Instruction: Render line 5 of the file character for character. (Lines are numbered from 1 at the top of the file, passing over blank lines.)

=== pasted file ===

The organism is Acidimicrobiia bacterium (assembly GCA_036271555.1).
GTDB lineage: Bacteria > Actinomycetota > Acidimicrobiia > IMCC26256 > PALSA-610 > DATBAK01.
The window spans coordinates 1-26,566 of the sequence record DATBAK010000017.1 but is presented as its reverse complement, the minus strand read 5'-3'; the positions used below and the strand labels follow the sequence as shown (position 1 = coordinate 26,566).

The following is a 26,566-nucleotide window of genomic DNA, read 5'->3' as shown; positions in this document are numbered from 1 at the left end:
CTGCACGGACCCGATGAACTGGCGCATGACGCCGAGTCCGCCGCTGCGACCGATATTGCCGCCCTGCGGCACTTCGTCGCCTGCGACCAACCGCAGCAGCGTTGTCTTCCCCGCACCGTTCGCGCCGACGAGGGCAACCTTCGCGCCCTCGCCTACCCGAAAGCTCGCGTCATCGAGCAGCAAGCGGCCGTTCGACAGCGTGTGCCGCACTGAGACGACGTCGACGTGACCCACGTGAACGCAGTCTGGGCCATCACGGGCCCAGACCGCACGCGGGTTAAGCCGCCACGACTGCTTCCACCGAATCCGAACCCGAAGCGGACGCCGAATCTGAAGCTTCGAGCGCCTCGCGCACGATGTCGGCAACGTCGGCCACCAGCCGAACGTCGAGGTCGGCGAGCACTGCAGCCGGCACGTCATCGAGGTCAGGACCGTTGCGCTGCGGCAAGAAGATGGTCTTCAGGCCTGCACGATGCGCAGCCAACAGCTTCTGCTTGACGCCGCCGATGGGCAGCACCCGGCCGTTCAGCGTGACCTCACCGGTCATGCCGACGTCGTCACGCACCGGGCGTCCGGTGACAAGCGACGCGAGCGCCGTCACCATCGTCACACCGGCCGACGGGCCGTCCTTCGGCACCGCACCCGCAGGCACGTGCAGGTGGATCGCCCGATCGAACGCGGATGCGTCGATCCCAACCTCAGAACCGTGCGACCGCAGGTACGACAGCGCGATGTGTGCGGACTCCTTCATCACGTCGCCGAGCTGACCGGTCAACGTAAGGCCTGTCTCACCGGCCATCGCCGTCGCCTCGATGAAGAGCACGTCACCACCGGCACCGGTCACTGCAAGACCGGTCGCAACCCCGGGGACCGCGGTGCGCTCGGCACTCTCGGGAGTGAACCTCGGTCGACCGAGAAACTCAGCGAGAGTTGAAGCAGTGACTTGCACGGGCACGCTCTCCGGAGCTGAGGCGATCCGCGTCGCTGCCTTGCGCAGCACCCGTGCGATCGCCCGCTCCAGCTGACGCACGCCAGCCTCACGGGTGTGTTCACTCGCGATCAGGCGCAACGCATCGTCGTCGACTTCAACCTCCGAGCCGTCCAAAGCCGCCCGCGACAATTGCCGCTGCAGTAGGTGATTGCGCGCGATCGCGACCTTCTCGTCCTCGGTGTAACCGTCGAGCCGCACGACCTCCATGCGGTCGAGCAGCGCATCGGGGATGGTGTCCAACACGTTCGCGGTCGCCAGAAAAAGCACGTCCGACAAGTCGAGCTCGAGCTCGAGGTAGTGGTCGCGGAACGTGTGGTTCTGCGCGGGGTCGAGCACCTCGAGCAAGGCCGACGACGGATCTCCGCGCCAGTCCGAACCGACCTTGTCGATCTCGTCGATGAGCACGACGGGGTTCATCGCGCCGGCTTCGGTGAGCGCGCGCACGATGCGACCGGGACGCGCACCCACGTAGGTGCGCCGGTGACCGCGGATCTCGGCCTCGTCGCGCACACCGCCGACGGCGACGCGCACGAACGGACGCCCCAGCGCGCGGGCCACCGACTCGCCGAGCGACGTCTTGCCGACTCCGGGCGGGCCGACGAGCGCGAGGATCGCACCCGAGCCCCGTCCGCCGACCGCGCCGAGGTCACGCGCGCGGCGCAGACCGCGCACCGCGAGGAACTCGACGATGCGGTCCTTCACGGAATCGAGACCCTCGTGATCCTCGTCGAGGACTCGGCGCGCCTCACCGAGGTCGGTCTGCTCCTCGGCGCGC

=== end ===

CTGCACGGACCCGATGAACTGGCGCATGACGCCGAGTCCGCCGCTGCGACCGATATTGCCGCCCTGCGGCACTTCGTCGCCTGCGACCAACCGCAGCAGCGTTGTCTTCCCCGCACCGTTCGCGCCGACGAGGGCAACCTTCGCGCCCTCGCCTACCCGAAAGCTCGCGTCATCGAGCAGCAAGCGGCCGTTCGACAGCGTGTGCCGCACTGAGACGACGTCGACGTGACCCACGTGAACGCAGTCTGGGCCATCACGGGCCCAGACCGCACGCGGGTTAAGCCGCCACGACTGCTTCCACCGAATCCGAACCCGAAGCGGACGCCGAATCTGAAGCTTCGAGCGCCTCGCGCACGATGTCGGCAACGTCGGCCACCAGCCGAACGTCGAGGTCGGCGAGCACTGCAGCCGGCACGTCATCGAGGTCAGGACCGTTGCGCTGCGGCAAGAAGATGGTCTTCAGGCCTGCACGATGCGCAGCCAACAGCTTCTGCTTGACGCCGCCGATGGGCAGCACCCGGCCGTTCAGCGTGACCTCACCGGTCATGCCGACGTCGTCACGCACCGGGCGTCCGGTGACAAGCGACGCGAGCGCCGTCACCATCGTCACACCGGCCGACGGGCCGTCCTTCGGCACCGCACCCGCAGGCACGTGCAGGTGGATCGCCCGATCGAACGCGGATGCGTCGATCCCAACCTCAGAACCGTGCGACCGCAGGTACGACAGCGCGATGTGTGCGGACTCCTTCATCACGTCGCCGAGCTGACCGGTCAACGTAAGGCCTGTCTCACCGGCCATCGCCGTCGCCTCGATGAAGAGCACGTCACCACCGGCACCGGTCACTGCAAGACCGGTCGCAACCCCGGGGACCGCGGTGCGCTCGGCACTCTCGGGAGTGAACCTCGGTCGACCGAGAAACTCAGCGAGAGTTGAAGCAGTGACTTGCACGGGCACGCTCTCCGGAGCTGAGGCGATCCGCGTCGCTGCCTTGCGCAGCACCCGTGCGATCGCCCGCTCCAGCTGACGCACGCCAGCCTCACGGGTGTGTTCACTCGCGATCAGGCGCAACGCATCGTCGTCGACTTCAACCTCCGAGCCGTCCAAAGCCGCCCGCGACAATTGCCGCTGCAGTAGGTGATTGCGCGCGATCGCGACCTTCTCGTCCTCGGTGTAACCGTCGAGCCGCACGACCTCCATGCGGTCGAGCAGCGCATCGGGGATGGTGTCCAACACGTTCGCGGTCGCCAGAAAAAGCACGTCCGACAAGTCGAGCTCGAGCTCGAGGTAGTGGTCGCGGAACGTGTGGTTCTGCGCGGGGTCGAGCACCTCGAGCAAGGCCGACGACGGATCTCCGCGCCAGTCCGAACCGACCTTGTCGATCTCGTCGATGAGCACGACGGGGTTCATCGCGCCGGCTTCGGTGAGCGCGCGCACGATGCGACCGGGACGCGCACCCACGTAGGTGCGCCGGTGACCGCGGATCTCGGCCTCGTCGCGCACACCGCCGACGGCGACGCGCACGAACGGACGCCCCAGCGCGCGGGCCACCGACTCGCCGAGCGACGTCTTGCCGACTCCGGGCGGGCCGACGAGCGCGAGGATCGCACCCGAGCCCCGTCCGCCGACCGCGCCGAGGTCACGCGCGCGGCGCAGACCGCGCACCGCGAGGAACTCGACGATGCGGTCCTTCACGGAATCGAGACCCTCGTGATCCTCGTCGAGGACTCGGCGCGCCTCACCGAGGTCGGTCTGCTCCTCGGCGCGC